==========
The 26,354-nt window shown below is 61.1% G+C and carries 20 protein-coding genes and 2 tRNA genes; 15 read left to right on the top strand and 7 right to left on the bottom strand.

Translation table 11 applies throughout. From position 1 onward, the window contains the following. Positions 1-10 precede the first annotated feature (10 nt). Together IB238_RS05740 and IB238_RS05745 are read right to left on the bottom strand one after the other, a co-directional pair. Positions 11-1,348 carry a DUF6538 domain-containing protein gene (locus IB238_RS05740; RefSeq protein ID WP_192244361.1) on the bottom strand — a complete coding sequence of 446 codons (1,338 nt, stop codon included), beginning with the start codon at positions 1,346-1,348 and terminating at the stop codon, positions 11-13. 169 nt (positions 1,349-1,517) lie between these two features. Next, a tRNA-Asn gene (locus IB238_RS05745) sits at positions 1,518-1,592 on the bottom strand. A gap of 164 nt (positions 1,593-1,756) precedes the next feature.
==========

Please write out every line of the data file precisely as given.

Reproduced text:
The 26,354-nt window shown below is 61.1% G+C and carries 20 protein-coding genes and 2 tRNA genes; 15 read left to right on the top strand and 7 right to left on the bottom strand.

Translation table 11 applies throughout. From position 1 onward, the window contains the following. Positions 1-10 precede the first annotated feature (10 nt). Together IB238_RS05740 and IB238_RS05745 are read right to left on the bottom strand one after the other, a co-directional pair. Positions 11-1,348 carry a DUF6538 domain-containing protein gene (locus IB238_RS05740; RefSeq protein ID WP_192244361.1) on the bottom strand — a complete coding sequence of 446 codons (1,338 nt, stop codon included), beginning with the start codon at positions 1,346-1,348 and terminating at the stop codon, positions 11-13. 169 nt (positions 1,349-1,517) lie between these two features. Next, a tRNA-Asn gene (locus IB238_RS05745) sits at positions 1,518-1,592 on the bottom strand. A gap of 164 nt (positions 1,593-1,756) precedes the next feature.